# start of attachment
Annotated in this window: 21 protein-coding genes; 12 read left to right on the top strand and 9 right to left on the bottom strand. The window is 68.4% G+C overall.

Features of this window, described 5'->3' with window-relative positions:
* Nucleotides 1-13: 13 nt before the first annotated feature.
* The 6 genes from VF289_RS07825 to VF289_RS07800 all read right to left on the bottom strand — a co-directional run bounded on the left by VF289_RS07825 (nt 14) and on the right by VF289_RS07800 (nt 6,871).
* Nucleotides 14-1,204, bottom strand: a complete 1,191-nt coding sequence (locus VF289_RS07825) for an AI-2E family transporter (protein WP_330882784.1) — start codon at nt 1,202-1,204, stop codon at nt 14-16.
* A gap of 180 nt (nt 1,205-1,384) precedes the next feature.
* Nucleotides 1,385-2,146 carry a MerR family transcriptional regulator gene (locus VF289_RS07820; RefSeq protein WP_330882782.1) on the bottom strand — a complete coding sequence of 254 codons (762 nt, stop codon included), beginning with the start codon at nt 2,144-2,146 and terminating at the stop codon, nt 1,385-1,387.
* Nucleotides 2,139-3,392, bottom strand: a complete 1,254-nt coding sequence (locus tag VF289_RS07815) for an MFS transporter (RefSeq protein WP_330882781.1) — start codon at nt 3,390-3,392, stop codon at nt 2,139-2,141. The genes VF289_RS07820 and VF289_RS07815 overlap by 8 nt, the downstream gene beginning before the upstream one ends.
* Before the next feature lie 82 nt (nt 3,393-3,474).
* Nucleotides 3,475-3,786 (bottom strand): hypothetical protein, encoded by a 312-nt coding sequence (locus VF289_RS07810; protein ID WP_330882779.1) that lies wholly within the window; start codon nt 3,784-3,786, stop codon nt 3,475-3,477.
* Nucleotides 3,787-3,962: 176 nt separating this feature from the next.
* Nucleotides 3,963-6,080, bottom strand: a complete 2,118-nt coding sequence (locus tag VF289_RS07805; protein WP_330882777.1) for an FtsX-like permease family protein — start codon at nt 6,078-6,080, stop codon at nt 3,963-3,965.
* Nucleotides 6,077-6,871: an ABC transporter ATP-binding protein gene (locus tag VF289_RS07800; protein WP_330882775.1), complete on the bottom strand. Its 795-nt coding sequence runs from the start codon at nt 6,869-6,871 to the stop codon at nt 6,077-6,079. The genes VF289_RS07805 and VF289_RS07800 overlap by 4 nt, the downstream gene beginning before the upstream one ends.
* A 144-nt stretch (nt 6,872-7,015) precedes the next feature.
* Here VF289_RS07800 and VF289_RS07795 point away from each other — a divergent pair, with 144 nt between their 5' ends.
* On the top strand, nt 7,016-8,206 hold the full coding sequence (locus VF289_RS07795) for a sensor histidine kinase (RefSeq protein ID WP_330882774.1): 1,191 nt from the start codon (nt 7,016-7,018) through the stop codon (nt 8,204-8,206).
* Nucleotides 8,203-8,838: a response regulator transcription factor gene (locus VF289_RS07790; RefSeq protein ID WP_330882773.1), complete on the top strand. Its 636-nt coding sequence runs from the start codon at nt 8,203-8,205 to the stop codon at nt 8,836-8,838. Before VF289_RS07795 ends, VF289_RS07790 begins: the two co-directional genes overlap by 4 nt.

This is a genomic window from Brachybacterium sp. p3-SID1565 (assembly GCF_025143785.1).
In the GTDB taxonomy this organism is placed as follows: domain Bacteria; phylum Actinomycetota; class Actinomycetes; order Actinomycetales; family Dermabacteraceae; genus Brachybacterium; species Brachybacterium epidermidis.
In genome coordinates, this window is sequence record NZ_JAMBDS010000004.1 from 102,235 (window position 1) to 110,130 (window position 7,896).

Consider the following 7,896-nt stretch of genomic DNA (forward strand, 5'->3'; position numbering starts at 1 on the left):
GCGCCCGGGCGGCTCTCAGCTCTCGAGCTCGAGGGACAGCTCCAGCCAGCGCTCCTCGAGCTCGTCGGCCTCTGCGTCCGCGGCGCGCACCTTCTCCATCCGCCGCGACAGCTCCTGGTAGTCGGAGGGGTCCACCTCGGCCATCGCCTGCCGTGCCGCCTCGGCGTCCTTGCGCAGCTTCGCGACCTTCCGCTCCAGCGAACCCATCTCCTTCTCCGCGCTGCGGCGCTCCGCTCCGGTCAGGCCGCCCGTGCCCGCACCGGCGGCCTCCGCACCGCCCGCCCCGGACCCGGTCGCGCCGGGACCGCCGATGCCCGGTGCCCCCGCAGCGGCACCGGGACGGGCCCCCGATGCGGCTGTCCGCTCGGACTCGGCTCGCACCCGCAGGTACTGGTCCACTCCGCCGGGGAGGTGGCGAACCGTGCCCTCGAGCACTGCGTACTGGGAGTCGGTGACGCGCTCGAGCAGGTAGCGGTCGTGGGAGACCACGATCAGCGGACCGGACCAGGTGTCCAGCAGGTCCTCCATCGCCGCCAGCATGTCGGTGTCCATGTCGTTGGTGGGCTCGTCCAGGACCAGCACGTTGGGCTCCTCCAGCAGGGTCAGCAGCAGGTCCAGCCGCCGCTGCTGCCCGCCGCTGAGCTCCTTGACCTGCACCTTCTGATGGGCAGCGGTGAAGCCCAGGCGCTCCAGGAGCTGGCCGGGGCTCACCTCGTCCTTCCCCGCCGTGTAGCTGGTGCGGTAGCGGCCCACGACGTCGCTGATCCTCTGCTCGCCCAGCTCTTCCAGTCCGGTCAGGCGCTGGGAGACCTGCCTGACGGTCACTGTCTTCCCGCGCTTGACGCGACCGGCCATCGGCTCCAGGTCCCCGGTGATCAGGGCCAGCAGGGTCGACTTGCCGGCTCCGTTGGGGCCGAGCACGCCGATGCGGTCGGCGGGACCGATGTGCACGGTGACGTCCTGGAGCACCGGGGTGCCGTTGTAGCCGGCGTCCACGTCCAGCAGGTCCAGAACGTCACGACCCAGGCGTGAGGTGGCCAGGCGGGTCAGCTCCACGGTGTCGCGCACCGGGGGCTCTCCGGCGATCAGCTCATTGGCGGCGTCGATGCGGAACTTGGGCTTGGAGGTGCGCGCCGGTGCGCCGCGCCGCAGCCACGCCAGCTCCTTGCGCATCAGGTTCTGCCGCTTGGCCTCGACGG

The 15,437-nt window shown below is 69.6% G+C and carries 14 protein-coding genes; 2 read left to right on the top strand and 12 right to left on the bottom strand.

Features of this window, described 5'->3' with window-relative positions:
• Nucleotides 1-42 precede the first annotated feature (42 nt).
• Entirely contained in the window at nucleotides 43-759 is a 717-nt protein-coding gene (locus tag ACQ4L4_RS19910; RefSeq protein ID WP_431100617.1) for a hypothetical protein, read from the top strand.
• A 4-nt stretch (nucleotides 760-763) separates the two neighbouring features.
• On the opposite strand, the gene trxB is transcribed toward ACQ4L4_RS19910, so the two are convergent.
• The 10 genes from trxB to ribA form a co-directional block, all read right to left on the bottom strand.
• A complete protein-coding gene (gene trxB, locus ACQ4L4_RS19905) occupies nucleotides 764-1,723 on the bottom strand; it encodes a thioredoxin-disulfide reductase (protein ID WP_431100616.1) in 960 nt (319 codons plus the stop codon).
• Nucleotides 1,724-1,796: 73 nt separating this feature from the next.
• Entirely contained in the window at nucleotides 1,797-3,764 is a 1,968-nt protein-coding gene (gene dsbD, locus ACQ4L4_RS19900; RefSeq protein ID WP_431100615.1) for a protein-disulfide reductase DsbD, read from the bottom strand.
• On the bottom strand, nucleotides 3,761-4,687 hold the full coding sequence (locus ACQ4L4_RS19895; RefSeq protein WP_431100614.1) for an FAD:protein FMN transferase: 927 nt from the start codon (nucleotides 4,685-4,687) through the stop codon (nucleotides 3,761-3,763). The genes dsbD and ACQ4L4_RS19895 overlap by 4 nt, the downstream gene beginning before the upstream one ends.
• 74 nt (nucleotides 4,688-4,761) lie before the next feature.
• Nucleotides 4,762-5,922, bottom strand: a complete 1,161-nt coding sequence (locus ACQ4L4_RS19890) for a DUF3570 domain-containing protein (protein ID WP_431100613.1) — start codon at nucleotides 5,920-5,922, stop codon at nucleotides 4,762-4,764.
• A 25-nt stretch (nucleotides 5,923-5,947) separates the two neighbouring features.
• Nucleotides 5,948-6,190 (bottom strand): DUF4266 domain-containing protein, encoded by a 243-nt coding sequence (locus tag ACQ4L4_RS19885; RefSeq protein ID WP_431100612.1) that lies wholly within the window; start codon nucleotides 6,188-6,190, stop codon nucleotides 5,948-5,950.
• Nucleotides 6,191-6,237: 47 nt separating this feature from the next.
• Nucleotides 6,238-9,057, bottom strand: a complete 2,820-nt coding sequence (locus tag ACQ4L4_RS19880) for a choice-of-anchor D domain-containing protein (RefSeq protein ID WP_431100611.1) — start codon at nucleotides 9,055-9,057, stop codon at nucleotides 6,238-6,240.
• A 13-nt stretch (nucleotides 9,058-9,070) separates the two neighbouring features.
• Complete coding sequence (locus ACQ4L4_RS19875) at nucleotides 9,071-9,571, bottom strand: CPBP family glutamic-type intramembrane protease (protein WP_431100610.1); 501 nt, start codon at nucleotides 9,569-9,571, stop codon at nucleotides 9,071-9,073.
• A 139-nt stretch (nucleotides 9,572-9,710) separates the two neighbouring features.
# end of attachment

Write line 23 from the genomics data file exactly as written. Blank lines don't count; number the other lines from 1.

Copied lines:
The 15,437-nt window shown below is 69.6% G+C and carries 14 protein-coding genes; 2 read left to right on the top strand and 12 right to left on the bottom strand.